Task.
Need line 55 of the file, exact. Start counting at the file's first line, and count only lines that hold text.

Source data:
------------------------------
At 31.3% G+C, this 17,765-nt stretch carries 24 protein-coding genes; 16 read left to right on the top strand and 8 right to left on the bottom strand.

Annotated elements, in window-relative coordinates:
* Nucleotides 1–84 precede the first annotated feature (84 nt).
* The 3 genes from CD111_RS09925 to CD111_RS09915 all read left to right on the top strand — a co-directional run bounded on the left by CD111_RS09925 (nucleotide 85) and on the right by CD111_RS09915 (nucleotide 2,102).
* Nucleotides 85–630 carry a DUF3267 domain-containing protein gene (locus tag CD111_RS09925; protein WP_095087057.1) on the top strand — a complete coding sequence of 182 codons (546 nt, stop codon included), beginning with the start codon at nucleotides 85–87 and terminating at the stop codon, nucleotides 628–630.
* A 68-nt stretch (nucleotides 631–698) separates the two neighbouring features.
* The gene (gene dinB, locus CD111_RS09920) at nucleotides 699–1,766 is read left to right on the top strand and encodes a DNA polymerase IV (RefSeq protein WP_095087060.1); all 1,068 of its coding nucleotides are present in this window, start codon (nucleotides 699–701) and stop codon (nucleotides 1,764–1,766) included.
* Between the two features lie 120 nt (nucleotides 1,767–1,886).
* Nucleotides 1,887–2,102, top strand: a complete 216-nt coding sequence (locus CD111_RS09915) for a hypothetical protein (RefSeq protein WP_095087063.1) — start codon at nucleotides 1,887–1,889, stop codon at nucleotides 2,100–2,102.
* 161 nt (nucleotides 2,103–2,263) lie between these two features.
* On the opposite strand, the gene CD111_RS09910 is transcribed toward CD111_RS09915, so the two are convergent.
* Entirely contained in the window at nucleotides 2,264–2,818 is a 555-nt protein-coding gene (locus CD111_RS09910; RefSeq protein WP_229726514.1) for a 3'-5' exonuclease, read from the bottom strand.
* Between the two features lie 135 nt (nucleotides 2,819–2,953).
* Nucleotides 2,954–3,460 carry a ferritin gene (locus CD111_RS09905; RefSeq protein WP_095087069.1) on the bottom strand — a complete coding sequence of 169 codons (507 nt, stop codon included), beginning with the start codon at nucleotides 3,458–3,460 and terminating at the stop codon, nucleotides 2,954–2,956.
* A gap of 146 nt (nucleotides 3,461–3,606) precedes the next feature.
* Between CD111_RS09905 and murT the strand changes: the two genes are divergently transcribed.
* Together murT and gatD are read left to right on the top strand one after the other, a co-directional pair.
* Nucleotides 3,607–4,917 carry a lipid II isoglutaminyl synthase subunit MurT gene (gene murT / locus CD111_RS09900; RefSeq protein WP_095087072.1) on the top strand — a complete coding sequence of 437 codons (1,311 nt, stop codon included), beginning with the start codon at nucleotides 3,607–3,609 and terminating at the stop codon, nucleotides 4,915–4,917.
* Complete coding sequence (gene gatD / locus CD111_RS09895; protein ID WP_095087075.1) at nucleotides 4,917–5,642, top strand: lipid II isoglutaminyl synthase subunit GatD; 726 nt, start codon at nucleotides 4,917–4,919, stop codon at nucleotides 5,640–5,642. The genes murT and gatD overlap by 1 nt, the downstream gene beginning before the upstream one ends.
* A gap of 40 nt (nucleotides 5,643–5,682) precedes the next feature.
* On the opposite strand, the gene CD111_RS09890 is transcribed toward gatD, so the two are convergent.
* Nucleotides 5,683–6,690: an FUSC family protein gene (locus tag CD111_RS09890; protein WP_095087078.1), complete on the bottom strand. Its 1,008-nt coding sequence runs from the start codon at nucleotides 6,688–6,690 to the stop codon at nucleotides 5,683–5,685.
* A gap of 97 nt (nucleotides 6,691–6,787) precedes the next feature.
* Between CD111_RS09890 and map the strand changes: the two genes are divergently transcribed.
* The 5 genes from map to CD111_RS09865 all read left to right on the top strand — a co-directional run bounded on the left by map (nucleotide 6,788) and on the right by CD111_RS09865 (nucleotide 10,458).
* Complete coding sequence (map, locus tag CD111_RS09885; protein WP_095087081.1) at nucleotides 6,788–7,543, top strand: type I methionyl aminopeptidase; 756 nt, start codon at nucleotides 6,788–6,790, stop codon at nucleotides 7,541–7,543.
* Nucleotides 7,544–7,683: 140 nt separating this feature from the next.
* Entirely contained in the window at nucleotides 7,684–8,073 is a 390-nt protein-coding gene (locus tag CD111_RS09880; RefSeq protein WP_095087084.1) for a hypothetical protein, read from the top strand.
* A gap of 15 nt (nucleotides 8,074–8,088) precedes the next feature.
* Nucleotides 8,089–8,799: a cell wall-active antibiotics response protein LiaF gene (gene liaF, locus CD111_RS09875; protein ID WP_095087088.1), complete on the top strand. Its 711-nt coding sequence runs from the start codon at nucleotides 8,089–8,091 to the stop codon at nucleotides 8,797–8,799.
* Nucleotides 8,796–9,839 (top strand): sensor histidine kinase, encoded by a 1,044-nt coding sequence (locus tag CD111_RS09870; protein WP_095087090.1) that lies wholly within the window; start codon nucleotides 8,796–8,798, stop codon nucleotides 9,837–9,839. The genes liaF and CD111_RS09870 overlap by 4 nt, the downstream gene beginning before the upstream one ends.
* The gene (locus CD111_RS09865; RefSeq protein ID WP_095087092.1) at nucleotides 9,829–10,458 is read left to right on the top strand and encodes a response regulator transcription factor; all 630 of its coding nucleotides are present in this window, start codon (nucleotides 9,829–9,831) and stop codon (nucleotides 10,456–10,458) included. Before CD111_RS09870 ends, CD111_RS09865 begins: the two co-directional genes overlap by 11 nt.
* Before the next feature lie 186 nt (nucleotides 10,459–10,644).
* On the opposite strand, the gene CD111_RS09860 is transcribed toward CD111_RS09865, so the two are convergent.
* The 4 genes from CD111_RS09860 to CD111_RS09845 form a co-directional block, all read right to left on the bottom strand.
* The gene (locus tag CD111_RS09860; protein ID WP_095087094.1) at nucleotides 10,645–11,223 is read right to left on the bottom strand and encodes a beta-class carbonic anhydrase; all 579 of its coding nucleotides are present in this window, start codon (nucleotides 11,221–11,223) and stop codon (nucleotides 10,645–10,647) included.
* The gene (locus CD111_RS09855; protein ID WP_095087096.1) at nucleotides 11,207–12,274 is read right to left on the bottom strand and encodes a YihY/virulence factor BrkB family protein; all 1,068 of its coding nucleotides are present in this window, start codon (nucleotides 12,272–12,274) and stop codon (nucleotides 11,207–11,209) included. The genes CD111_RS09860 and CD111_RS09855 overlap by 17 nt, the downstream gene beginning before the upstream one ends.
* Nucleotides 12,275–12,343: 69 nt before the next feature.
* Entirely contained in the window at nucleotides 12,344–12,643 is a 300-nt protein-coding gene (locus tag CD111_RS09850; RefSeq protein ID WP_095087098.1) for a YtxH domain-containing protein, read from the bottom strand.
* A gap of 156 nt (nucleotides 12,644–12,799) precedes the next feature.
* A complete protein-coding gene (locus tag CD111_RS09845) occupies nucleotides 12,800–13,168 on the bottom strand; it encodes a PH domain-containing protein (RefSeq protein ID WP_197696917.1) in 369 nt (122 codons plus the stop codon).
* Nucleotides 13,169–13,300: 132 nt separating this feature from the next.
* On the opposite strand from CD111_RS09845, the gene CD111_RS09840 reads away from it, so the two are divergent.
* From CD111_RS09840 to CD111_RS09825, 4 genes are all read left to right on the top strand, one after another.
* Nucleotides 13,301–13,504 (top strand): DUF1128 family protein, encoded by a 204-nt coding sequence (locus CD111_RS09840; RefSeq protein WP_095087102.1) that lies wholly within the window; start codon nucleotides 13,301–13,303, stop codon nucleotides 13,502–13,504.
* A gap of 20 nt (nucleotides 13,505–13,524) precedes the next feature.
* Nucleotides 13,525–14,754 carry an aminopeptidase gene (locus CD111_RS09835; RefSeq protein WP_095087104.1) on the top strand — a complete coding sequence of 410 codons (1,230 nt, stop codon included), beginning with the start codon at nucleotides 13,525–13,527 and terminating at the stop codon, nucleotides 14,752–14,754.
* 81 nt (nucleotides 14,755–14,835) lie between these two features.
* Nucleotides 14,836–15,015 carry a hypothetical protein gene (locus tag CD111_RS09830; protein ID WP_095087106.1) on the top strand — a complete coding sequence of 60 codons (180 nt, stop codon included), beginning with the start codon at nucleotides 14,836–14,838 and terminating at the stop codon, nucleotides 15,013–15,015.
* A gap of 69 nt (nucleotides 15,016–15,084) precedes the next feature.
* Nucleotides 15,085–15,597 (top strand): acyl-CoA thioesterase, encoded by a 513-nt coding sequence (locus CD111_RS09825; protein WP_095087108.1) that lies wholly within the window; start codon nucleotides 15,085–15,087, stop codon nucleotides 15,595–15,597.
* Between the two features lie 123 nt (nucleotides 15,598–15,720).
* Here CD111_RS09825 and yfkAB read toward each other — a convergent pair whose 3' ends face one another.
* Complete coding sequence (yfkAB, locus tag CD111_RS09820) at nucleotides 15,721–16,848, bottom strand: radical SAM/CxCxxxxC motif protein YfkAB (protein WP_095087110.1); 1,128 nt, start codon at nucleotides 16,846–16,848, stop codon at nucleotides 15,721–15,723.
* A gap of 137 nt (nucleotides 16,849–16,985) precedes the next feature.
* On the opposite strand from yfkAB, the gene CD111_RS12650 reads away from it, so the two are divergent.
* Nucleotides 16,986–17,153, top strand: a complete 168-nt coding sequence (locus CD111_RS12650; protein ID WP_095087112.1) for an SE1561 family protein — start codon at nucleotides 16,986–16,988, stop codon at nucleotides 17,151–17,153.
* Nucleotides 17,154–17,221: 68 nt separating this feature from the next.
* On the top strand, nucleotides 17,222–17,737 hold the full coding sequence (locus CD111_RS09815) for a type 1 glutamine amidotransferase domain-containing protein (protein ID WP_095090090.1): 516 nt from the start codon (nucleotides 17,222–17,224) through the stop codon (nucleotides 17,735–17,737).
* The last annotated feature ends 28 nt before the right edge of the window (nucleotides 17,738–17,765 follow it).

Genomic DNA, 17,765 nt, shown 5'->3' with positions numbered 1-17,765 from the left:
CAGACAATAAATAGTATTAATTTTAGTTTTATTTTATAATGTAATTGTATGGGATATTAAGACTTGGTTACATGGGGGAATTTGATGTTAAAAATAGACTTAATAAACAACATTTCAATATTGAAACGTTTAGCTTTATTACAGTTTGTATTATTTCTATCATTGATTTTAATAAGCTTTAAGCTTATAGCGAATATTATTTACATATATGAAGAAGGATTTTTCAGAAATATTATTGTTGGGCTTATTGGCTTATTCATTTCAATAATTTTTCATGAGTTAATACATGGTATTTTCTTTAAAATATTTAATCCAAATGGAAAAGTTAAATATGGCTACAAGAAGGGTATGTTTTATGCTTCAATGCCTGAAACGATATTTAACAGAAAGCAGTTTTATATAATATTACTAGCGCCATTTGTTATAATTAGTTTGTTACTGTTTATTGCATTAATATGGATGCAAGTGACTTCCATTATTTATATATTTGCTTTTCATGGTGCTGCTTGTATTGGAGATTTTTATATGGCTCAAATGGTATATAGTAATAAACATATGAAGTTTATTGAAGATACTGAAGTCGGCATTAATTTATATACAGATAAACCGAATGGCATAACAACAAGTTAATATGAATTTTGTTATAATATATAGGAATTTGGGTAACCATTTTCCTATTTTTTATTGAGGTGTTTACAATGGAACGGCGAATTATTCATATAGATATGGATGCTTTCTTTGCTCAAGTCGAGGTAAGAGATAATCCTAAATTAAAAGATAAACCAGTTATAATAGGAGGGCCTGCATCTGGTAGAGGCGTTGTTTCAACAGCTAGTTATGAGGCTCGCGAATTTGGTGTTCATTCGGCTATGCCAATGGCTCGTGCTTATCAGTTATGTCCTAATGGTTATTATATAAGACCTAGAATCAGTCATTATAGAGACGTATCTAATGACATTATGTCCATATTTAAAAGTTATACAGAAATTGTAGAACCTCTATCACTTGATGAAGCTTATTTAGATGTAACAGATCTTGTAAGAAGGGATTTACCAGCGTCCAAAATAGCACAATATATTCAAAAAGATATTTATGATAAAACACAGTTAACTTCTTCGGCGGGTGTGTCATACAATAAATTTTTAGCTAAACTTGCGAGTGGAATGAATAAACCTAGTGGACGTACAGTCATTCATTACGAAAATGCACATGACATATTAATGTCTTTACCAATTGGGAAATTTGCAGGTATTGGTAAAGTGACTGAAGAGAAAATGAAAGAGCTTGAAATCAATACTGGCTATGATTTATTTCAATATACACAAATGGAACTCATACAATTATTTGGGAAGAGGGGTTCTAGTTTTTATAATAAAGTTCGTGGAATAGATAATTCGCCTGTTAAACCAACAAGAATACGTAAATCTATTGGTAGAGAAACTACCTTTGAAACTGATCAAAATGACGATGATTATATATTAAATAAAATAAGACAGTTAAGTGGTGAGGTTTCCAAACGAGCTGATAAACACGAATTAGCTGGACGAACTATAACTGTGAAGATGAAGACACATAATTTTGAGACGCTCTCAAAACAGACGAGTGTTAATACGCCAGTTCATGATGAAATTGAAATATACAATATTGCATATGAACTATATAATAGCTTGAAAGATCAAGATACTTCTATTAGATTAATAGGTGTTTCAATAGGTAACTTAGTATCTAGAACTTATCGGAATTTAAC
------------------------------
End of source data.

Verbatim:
* A gap of 137 nt (nucleotides 16,849–16,985) precedes the next feature.